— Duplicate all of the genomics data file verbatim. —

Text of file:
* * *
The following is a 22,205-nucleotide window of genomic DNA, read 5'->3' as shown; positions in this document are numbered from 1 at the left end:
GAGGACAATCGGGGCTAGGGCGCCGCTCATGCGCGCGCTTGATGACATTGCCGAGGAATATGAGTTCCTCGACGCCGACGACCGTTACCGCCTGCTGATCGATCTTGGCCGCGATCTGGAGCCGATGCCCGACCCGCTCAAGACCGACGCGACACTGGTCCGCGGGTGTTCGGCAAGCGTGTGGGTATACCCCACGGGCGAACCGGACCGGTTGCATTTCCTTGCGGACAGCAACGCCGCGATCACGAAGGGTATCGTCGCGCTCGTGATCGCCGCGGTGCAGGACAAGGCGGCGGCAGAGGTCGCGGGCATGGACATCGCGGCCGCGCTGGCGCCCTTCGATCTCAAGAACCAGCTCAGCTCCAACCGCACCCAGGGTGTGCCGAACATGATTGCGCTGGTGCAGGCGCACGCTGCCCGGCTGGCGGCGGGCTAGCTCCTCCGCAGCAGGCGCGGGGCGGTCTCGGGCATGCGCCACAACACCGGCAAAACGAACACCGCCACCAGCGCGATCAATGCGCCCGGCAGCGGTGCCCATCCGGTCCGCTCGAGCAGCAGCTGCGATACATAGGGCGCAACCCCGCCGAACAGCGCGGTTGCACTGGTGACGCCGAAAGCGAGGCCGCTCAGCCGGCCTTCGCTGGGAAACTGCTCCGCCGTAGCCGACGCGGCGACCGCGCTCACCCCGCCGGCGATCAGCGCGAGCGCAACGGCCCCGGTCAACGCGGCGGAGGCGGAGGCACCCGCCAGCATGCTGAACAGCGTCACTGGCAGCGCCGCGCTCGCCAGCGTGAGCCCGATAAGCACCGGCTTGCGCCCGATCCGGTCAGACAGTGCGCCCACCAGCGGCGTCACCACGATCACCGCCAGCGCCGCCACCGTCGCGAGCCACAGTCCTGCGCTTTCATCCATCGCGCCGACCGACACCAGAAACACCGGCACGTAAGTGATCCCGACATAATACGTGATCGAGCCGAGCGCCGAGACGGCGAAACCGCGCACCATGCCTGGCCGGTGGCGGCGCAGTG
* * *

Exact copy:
The following is a 22,205-nucleotide window of genomic DNA, read 5'->3' as shown; positions in this document are numbered from 1 at the left end:
GAGGACAATCGGGGCTAGGGCGCCGCTCATGCGCGCGCTTGATGACATTGCCGAGGAATATGAGTTCCTCGACGCCGACGACCGTTACCGCCTGCTGATCGATCTTGGCCGCGATCTGGAGCCGATGCCCGACCCGCTCAAGACCGACGCGACACTGGTCCGCGGGTGTTCGGCAAGCGTGTGGGTATACCCCACGGGCGAACCGGACCGGTTGCATTTCCTTGCGGACAGCAACGCCGCGATCACGAAGGGTATCGTCGCGCTCGTGATCGCCGCGGTGCAGGACAAGGCGGCGGCAGAGGTCGCGGGCATGGACATCGCGGCCGCGCTGGCGCCCTTCGATCTCAAGAACCAGCTCAGCTCCAACCGCACCCAGGGTGTGCCGAACATGATTGCGCTGGTGCAGGCGCACGCTGCCCGGCTGGCGGCGGGCTAGCTCCTCCGCAGCAGGCGCGGGGCGGTCTCGGGCATGCGCCACAACACCGGCAAAACGAACACCGCCACCAGCGCGATCAATGCGCCCGGCAGCGGTGCCCATCCGGTCCGCTCGAGCAGCAGCTGCGATACATAGGGCGCAACCCCGCCGAACAGCGCGGTTGCACTGGTGACGCCGAAAGCGAGGCCGCTCAGCCGGCCTTCGCTGGGAAACTGCTCCGCCGTAGCCGACGCGGCGACCGCGCTCACCCCGCCGGCGATCAGCGCGAGCGCAACGGCCCCGGTCAACGCGGCGGAGGCGGAGGCACCCGCCAGCATGCTGAACAGCGTCACTGGCAGCGCCGCGCTCGCCAGCGTGAGCCCGATAAGCACCGGCTTGCGCCCGATCCGGTCAGACAGTGCGCCCACCAGCGGCGTCACCACGATCACCGCCAGCGCCGCCACCGTCGCGAGCCACAGTCCTGCGCTTTCATCCATCGCGCCGACCGACACCAGAAACACCGGCACGTAAGTGATCCCGACATAATACGTGATCGAGCCGAGCGCCGAGACGGCGAAACCGCGCACCATGCCTGGCCGGTGGCGGCGCAGTG